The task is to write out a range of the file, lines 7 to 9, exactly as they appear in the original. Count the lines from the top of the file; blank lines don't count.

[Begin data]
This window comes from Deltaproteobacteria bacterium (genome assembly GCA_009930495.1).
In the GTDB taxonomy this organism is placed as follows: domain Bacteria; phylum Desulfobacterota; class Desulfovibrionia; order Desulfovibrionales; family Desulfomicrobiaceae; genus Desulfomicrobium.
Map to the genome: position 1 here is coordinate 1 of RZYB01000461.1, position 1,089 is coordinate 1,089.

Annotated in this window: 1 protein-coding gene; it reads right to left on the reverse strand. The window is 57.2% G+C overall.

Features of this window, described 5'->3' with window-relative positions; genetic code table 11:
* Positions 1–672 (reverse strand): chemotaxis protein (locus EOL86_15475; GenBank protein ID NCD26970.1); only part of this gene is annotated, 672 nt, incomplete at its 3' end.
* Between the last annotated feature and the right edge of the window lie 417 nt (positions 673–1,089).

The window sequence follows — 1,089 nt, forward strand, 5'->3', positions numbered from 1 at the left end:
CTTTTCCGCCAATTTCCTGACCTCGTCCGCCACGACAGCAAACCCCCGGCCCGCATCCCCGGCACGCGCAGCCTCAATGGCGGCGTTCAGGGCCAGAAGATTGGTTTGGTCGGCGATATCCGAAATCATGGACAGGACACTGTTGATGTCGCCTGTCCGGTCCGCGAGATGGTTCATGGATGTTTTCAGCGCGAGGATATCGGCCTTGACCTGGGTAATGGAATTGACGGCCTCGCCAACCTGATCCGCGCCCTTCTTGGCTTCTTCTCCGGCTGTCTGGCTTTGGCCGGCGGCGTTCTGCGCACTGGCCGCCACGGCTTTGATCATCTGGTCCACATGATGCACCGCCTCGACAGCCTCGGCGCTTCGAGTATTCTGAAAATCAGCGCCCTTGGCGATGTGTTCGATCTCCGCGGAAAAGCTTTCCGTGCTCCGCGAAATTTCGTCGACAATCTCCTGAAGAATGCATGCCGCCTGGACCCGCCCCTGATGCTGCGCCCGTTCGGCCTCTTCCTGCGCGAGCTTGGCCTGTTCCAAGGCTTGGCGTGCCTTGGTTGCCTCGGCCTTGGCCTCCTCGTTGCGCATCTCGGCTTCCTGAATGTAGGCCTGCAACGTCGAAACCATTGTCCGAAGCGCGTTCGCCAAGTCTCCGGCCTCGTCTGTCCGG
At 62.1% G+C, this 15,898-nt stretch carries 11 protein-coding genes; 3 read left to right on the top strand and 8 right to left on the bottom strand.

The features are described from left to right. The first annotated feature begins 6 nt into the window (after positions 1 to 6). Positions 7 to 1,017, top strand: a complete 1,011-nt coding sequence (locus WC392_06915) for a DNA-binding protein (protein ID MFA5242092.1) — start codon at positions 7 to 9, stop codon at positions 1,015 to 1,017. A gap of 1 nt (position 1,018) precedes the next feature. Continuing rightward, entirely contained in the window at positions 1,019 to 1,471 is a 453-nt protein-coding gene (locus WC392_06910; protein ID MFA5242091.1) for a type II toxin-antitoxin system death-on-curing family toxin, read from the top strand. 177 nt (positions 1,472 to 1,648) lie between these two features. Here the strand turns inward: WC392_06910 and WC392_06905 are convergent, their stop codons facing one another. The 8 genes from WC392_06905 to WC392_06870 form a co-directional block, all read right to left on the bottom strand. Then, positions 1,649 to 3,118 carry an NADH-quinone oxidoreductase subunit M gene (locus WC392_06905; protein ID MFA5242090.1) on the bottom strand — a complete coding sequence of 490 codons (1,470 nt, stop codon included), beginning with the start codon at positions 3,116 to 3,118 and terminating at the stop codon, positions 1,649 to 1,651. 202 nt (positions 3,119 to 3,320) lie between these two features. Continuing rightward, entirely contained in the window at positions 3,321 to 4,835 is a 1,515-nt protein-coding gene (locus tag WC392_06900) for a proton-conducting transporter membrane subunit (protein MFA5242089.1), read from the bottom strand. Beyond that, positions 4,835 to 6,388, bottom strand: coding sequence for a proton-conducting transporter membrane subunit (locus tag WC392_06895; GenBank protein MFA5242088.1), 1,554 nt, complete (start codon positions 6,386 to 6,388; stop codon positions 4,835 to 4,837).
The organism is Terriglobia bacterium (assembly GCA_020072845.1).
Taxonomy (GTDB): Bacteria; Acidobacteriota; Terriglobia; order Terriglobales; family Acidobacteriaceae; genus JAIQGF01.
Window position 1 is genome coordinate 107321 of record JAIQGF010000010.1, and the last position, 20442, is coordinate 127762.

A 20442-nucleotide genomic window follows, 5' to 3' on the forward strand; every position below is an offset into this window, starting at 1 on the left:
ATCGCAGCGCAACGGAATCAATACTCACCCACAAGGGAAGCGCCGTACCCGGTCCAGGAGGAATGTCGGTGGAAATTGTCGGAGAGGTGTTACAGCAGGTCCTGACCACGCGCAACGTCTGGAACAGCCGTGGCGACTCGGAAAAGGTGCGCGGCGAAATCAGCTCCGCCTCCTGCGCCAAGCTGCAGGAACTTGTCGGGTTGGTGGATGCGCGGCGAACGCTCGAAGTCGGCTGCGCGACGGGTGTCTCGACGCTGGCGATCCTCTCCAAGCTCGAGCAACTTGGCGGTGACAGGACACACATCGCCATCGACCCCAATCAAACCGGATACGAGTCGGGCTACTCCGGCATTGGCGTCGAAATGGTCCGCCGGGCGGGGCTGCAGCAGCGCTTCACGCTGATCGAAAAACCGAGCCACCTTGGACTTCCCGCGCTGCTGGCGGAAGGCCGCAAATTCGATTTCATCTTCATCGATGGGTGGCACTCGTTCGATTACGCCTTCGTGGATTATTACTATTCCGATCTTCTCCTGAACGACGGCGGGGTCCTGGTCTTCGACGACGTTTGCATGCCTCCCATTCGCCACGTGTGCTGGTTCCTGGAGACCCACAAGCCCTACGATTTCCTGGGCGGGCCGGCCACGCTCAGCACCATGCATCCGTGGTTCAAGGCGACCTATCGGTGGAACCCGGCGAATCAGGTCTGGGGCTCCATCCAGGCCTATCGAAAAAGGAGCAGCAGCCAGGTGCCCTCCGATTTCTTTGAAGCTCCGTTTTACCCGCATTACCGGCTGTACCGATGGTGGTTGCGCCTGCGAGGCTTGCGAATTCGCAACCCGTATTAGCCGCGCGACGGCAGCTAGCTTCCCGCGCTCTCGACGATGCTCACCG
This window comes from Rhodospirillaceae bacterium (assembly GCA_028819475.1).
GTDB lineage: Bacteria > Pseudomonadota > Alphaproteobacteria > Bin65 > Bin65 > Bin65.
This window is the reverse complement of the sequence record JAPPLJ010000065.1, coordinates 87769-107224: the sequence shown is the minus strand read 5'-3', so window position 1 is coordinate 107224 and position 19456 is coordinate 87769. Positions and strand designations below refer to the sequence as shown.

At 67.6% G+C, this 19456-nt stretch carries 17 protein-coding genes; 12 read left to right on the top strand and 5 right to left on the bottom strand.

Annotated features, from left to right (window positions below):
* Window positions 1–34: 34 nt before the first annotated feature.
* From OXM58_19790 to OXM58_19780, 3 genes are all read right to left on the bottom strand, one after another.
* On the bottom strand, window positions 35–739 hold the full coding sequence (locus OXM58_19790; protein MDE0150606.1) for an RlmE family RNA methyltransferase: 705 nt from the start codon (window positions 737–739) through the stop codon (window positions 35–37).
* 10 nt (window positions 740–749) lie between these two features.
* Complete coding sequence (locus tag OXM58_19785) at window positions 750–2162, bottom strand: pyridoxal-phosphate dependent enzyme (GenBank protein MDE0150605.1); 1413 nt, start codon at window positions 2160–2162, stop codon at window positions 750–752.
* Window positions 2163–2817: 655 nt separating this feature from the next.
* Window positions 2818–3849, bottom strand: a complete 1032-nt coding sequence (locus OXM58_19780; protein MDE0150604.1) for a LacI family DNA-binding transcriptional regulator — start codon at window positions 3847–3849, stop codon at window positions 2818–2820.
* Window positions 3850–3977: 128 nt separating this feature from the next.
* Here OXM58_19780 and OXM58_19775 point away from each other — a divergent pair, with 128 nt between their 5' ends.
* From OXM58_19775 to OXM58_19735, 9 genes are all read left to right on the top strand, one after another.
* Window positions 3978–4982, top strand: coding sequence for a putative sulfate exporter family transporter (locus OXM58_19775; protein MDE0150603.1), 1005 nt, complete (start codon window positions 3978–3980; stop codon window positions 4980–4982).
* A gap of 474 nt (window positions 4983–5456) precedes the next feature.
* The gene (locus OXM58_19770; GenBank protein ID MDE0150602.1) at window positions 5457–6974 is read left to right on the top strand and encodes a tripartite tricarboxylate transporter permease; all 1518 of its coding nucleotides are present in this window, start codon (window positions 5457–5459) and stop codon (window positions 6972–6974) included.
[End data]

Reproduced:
* Between the last annotated feature and the right edge of the window lie 417 nt (positions 673–1,089).

The window sequence follows — 1,089 nt, forward strand, 5'->3', positions numbered from 1 at the left end:
CTTTTCCGCCAATTTCCTGACCTCGTCCGCCACGACAGCAAACCCCCGGCCCGCATCCCCGGCACGCGCAGCCTCAATGGCGGCGTTCAGGGCCAGAAGATTGGTTTGGTCGGCGATATCCGAAATCATGGACAGGACACTGTTGATGTCGCCTGTCCGGTCCGCGAGATGGTTCATGGATGTTTTCAGCGCGAGGATATCGGCCTTGACCTGGGTAATGGAATTGACGGCCTCGCCAACCTGATCCGCGCCCTTCTTGGCTTCTTCTCCGGCTGTCTGGCTTTGGCCGGCGGCGTTCTGCGCACTGGCCGCCACGGCTTTGATCATCTGGTCCACATGATGCACCGCCTCGACAGCCTCGGCGCTTCGAGTATTCTGAAAATCAGCGCCCTTGGCGATGTGTTCGATCTCCGCGGAAAAGCTTTCCGTGCTCCGCGAAATTTCGTCGACAATCTCCTGAAGAATGCATGCCGCCTGGACCCGCCCCTGATGCTGCGCCCGTTCGGCCTCTTCCTGCGCGAGCTTGGCCTGTTCCAAGGCTTGGCGTGCCTTGGTTGCCTCGGCCTTGGCCTCCTCGTTGCGCATCTCGGCTTCCTGAATGTAGGCCTGCAACGTCGAAACCATTGTCCGAAGCGCGTTCGCCAAGTCTCCGGCCTCGTCTGTCCGG